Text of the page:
ON THE SHELF: Giddy up with these Western titles in our New Large Print Collection

Published 9:37 am Friday, January 19, 2024

This week we are featuring Western titles in our New Large Print collection.

The third title in Mary Connealy’s Wyoming Sunrise series is called, “Marshaling Her Heart.” Becky Pruitt thought she knew everything that was happening on her thriving ranch, but when her foreman, Nate Paxton, makes a surprising admission, she is taken aback. Nate is a former U.S. Marshal and believes the ranch is the best place for a group of Marshals to set up base camp in their search for the notorious Deadeye Gang. The timing is crucial and will benefit the town of Pine Valley greatly, so Becky feels obligated to help. The only problem is that she is loathed to give up control of her life and ranch, especially since she narrowly escaped the grasp of her harsh father. The outlaws aren’t going away, and danger is drawing nearer.

“Kathryn,” is the sixth title in the Mail-order Brides of the West series by Caroline Fyffe. Kathryn Ford is sure of one thing; she will not be marrying the boring, arrogant man her father chose for her the day she was born. She knows it’s only a ploy to increase his wealth. When she is disowned for her defiance, she is determined to prove herself a capable woman without his help or interference. She signs up to be a mail-order bride and is prepared to give up all the luxuries of her previous life. Then she is thrown into the rigors of a working farm in Y Not, Montana and wonders if she has made a huge mistake and finally met a challenge that she cannot conquer. Tobit Preece has been deeded his grandfather’s large farm and would like to give his grandfather his wish in return—the chance to bounce a great-grandbaby on his knee before he
passes. Tobit decides to send for a mail-order bride. Can two people who seem so unsuitable for one another end up creating a happy marriage?

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“Storm Riders,” is by James Hitt. Many escaped slaves sought refuge in the American West even before the Civil War. This includes the narrator of this tale who becomes intertwined in the life of Waco Joseph Callahan, a.k.a. Brother Wolf, a.k.a. the Comanche Kid. Both the narrator and Waco are of mixed parentage, which helps to form their bond. When Waco’s brothers set out to kill him, a chain of events leads to an all-out range war with renegade Comanches, Waco, and the narrator on one side and Waco’s brothers on the other. Who will be left standing when the gunpowder clears?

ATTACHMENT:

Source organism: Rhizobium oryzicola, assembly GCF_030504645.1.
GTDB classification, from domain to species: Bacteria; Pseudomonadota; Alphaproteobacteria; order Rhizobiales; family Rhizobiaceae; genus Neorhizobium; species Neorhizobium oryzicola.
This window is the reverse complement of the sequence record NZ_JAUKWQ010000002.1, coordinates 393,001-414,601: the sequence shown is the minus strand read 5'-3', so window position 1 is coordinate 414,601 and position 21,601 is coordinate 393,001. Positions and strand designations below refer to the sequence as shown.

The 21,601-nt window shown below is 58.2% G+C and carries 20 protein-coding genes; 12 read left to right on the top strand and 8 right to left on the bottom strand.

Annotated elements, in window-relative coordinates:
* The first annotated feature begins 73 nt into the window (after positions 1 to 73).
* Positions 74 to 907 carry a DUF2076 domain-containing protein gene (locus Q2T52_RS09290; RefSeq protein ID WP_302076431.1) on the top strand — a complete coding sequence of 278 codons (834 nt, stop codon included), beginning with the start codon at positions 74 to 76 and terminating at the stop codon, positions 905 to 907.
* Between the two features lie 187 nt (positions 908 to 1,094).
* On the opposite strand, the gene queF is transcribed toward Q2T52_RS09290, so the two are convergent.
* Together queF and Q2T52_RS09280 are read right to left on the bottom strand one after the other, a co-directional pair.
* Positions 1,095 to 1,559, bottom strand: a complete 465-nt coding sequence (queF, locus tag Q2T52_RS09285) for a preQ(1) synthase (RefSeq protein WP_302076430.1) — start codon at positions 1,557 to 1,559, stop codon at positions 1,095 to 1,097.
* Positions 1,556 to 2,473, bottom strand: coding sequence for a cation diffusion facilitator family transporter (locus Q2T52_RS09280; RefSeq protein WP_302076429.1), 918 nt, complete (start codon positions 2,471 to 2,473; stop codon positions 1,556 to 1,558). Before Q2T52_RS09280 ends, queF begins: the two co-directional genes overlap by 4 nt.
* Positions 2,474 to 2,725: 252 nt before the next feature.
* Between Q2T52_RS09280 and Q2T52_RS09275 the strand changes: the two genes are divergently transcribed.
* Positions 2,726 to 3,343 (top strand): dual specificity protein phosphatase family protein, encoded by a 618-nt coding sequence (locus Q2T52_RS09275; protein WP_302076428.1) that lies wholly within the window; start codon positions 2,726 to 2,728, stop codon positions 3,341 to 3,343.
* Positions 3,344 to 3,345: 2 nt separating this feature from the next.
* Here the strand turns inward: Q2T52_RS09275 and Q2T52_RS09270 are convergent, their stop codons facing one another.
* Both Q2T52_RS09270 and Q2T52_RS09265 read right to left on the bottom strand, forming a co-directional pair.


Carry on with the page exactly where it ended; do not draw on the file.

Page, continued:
The prolific William W. Johnstone’s latest is called, “Devil’s Gulch.” John Hold is a traveling gunslinger who’s been cleaning up dirty towns west of the Mississippi ever since the Civil War ended. No questions asked. Payment on demand. The only way out of these towns for the outlaws is in a pine box. Holt’s latest job is wiping out bank robbers in Devil’s Gulch in the Colorado Territory, but with more trouble on the horizon, the yellow-bellied mayor has tapped Holt to be the next sheriff. The town’s vigilance committee is led by Joe Mullen, the largest rancher and mine owner in the valley. Mullen—who has his hand in most of the crime in town—is not too keen on the outsider muscling in on the good thing he’s got going. Holt quickly finds himself on familiar ground: staring down outlaws. He doesn’t care. They are on the wrong side of the only law that counts. Holt’s law.

The fourth title in Jim Jones’s Jared Delaney series is called, “Halo Moon.” While Jared Delaney is riding home from a cattle drive to Colorado, he is haunted by the hazy band of light encircling the moon. This halo moon signifies the nightmare of impending change and menace. Upon arriving in Cimarraon, Jared is heartbroken to discover that his friend and mentor, Sheriff Nathan Averill, has been murdered. Though his wife protests, Jared is determined to visit his own brand of justice upon the murderers. This vow estranges him from his friends and family, but it also puts everyone in danger. Unbeknownst to Jared, he and his family are being stalked by a truly evil man. Will Jared find solace in vigilantism? How many people guilty and innocent will die along the way?

“A Gentleman Detective,” is a collection of western stories from award winning author Richard Prosch. Con men and law men, artists and carved birds, apple fritters and cabbage all abound in this collection. In “Waling Face” a sleepless man is tortured by the face of his wife’s killer. “Hard Times for the Vanilla Cream Kid” tells the story of a would-be bank robber who plans the perfect heist, but does he have the stomach to follow through? “The Magic of Summerland” tells the story of nine year-old enemies of long-gone war whip up a culinary feast in the hill country of Nebraska. “The Testament of Eve” sees a girl come to grips with her unusual affinity for snakes and a horrific crime that remains in the shadows. Finally, in “The Gentleman Detective,” a boarding house guest figures out a robbery from the perspective of his own past experience.